Auto Manufacturers Ambivalent Towards Tesla Patents



model-x-patentTo promote acceptance of electric cars among more drivers, Tesla recently offered to make all the patents protecting its Supercharger system and EV technology available to any auto manufacturer.

So far, the response from the world’s automobile manufacturers has been tepid… best.

Part of the problem is the Tesla offer requires others to do things the Tesla way, including providing the electricity needed for free. Tesla also wants the other companies to shoulder some of the costs of building more Supercharger charging stations at home and abroad, which would arguably benefit Tesla more than traditional automakers.

At present, there are four major recharging systems vying for acceptance in the marketplace, and none of them are compatible with the others. What we are seeing is a tech war like the one that pitted VHS against BetaMax or laser discs against DVD’s.  It would be a huge step forward if a common set of protocols could be agreed to for all electric cars.

Here’s how Honda spokesperson Angie Nucci responded to Autoblog Green when asked about the Tesla patents.

We strongly feel Honda is a leader in the field of electric drive technologies and already has one of the most energy efficient electric vehicles on the road – the 118 MPGe EPA-rated Fit EV – on the market.”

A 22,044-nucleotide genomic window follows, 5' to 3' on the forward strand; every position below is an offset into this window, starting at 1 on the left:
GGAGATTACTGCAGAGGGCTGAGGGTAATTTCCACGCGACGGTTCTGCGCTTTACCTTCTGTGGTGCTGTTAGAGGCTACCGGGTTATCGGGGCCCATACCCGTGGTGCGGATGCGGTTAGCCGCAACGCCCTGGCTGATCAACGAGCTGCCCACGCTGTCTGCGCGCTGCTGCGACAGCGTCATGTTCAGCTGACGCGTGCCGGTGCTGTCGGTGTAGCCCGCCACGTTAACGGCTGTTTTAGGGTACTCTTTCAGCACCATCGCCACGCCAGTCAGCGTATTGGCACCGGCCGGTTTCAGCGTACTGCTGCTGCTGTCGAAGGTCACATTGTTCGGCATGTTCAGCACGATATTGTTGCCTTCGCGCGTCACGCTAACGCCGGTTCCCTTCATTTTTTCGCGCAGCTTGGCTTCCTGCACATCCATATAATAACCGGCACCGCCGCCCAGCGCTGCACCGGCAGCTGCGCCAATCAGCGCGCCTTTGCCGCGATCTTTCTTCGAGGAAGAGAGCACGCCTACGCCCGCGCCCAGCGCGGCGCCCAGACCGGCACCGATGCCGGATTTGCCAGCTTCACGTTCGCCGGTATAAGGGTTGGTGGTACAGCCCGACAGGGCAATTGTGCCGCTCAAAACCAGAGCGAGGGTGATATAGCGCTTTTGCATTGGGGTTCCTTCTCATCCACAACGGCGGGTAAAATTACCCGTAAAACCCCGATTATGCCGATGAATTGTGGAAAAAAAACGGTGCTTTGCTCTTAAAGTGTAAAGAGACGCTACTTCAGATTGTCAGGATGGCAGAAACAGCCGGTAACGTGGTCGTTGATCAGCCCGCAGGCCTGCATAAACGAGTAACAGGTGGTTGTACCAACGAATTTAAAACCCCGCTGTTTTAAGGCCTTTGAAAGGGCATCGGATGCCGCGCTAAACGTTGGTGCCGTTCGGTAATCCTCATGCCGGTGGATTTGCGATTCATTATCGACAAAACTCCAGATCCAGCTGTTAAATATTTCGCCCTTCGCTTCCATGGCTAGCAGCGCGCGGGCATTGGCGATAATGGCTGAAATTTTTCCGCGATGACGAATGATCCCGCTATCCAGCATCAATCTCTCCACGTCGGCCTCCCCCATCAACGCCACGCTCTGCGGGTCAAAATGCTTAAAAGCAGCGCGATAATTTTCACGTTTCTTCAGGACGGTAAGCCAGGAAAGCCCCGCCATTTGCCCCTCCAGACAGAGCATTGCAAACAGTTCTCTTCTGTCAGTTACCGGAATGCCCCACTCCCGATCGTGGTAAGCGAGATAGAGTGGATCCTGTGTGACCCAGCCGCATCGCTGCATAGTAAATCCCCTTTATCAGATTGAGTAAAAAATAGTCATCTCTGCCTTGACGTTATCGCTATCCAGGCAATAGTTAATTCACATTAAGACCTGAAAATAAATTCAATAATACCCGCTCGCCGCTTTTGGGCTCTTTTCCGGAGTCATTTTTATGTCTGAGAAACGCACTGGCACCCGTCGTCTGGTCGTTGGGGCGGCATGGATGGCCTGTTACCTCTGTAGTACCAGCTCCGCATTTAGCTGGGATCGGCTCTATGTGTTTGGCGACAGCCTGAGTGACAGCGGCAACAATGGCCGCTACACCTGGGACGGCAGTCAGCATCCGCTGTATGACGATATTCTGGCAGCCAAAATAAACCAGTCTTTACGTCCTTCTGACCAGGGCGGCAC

Kevin Kelly, manager of electrification technology communications for GM, said:

Right now, we don’t have anybody seriously studying [Tesla’s] patents. … We’re interested in what they’re doing more from the business side.

Not exactly ringing endorsements, are they? While other automakers have refused to respond though, at least two companies, Nissan and BMW, are actively engaged in talks with Tesla about technology sharing, centering on the fast-charging Supercharger stations. So while many automakers are ambivalent as best to Tesla’s technology-sharing offer, there are at least two companies interested in making a deal, and arguably the two companies with the strongest EV portfolio.

There is a lot of money at stake and corporate egos are also involved. The story of the electric automobile is being written as you read this, but no one knows how the story will end, or what role Tesla will yet play.

About the Author

I have been a car nut since the days when Rob Walker and Henry N. Manney, III graced the pages of Road & Track. Today, I use my trusty Miata for TSD rallies and occasional track days at Lime Rock and Watkins Glen. If it moves on wheels, I'm interested in it. Please follow me on Google + and Twitter.
  • UncleB

    GM a corporation well into its very old age and unlikely able to shift much away from age old beliefs founded as long ago as the 1920’s, 30’s. Already rescued by huge government loans,corporate socialism, and unable to innivate, they are unlikely to maintian market share much longer. Chrysler has much the same problems, but Ford shows promise, with aluminum cabs for pick up trucks, next they can create a commercial model with diesel and COE designs ti increase payload by 1/3, and an Aluminum body for thier smallest cars, with elelctric propulsion a la Tesla. Expect China to mass produce Tesla’s and even sell them world wide as trade barriers and protectionism are exposed by modern communications and broken down.
    Tesla’s released patents are not the end all solution but the starting point for progressive manufacturers, much as China’s Thorium LFTR technologies are. America! The ball is in your court! What will you do with it?